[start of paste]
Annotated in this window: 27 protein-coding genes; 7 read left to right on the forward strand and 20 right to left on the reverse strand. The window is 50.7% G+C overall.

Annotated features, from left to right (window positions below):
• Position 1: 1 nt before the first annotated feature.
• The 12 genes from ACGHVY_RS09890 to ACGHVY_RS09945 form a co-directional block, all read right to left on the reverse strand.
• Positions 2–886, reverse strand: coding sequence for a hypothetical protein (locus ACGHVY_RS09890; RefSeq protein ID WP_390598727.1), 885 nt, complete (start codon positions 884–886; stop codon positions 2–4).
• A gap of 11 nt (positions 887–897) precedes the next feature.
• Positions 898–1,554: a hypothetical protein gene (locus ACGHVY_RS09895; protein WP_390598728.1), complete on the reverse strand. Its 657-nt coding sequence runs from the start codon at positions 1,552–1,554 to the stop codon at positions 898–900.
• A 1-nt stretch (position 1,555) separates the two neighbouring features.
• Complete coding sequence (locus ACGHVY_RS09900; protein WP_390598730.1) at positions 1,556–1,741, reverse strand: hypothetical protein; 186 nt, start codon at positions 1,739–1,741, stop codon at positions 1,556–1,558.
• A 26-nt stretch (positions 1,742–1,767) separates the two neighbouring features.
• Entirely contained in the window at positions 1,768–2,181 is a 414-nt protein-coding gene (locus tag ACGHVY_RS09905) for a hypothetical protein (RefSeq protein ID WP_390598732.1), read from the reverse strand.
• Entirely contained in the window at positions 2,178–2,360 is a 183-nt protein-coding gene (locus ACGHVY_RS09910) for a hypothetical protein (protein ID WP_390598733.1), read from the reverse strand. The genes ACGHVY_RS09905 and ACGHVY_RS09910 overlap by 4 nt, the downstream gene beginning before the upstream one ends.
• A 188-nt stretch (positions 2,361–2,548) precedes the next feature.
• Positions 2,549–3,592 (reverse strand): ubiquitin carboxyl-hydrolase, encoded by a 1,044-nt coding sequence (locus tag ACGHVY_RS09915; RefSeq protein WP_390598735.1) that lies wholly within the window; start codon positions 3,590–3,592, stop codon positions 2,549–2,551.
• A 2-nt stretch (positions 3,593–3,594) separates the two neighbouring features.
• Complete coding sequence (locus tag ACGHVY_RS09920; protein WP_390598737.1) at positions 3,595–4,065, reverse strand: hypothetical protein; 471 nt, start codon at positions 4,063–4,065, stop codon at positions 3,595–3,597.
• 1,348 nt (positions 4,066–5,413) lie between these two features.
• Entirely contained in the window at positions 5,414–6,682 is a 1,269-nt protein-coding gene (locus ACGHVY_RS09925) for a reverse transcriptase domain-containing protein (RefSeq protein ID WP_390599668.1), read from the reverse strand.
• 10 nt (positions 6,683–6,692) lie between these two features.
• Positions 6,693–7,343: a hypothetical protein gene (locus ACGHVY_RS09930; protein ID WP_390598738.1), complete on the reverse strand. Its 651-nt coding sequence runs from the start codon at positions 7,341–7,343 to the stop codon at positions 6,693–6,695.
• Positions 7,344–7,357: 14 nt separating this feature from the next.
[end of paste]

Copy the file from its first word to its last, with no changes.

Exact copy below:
Annotated in this window: 27 protein-coding genes; 7 read left to right on the forward strand and 20 right to left on the reverse strand. The window is 50.7% G+C overall.

Annotated features, from left to right (window positions below):
• Position 1: 1 nt before the first annotated feature.
• The 12 genes from ACGHVY_RS09890 to ACGHVY_RS09945 form a co-directional block, all read right to left on the reverse strand.
• Positions 2–886, reverse strand: coding sequence for a hypothetical protein (locus ACGHVY_RS09890; RefSeq protein ID WP_390598727.1), 885 nt, complete (start codon positions 884–886; stop codon positions 2–4).
• A gap of 11 nt (positions 887–897) precedes the next feature.
• Positions 898–1,554: a hypothetical protein gene (locus ACGHVY_RS09895; protein WP_390598728.1), complete on the reverse strand. Its 657-nt coding sequence runs from the start codon at positions 1,552–1,554 to the stop codon at positions 898–900.
• A 1-nt stretch (position 1,555) separates the two neighbouring features.
• Complete coding sequence (locus ACGHVY_RS09900; protein WP_390598730.1) at positions 1,556–1,741, reverse strand: hypothetical protein; 186 nt, start codon at positions 1,739–1,741, stop codon at positions 1,556–1,558.
• A 26-nt stretch (positions 1,742–1,767) separates the two neighbouring features.
• Entirely contained in the window at positions 1,768–2,181 is a 414-nt protein-coding gene (locus tag ACGHVY_RS09905) for a hypothetical protein (RefSeq protein ID WP_390598732.1), read from the reverse strand.
• Entirely contained in the window at positions 2,178–2,360 is a 183-nt protein-coding gene (locus ACGHVY_RS09910) for a hypothetical protein (protein ID WP_390598733.1), read from the reverse strand. The genes ACGHVY_RS09905 and ACGHVY_RS09910 overlap by 4 nt, the downstream gene beginning before the upstream one ends.
• A 188-nt stretch (positions 2,361–2,548) precedes the next feature.
• Positions 2,549–3,592 (reverse strand): ubiquitin carboxyl-hydrolase, encoded by a 1,044-nt coding sequence (locus tag ACGHVY_RS09915; RefSeq protein WP_390598735.1) that lies wholly within the window; start codon positions 3,590–3,592, stop codon positions 2,549–2,551.
• A 2-nt stretch (positions 3,593–3,594) separates the two neighbouring features.
• Complete coding sequence (locus tag ACGHVY_RS09920; protein WP_390598737.1) at positions 3,595–4,065, reverse strand: hypothetical protein; 471 nt, start codon at positions 4,063–4,065, stop codon at positions 3,595–3,597.
• 1,348 nt (positions 4,066–5,413) lie between these two features.
• Entirely contained in the window at positions 5,414–6,682 is a 1,269-nt protein-coding gene (locus ACGHVY_RS09925) for a reverse transcriptase domain-containing protein (RefSeq protein ID WP_390599668.1), read from the reverse strand.
• 10 nt (positions 6,683–6,692) lie between these two features.
• Positions 6,693–7,343: a hypothetical protein gene (locus ACGHVY_RS09930; protein ID WP_390598738.1), complete on the reverse strand. Its 651-nt coding sequence runs from the start codon at positions 7,341–7,343 to the stop codon at positions 6,693–6,695.
• Positions 7,344–7,357: 14 nt separating this feature from the next.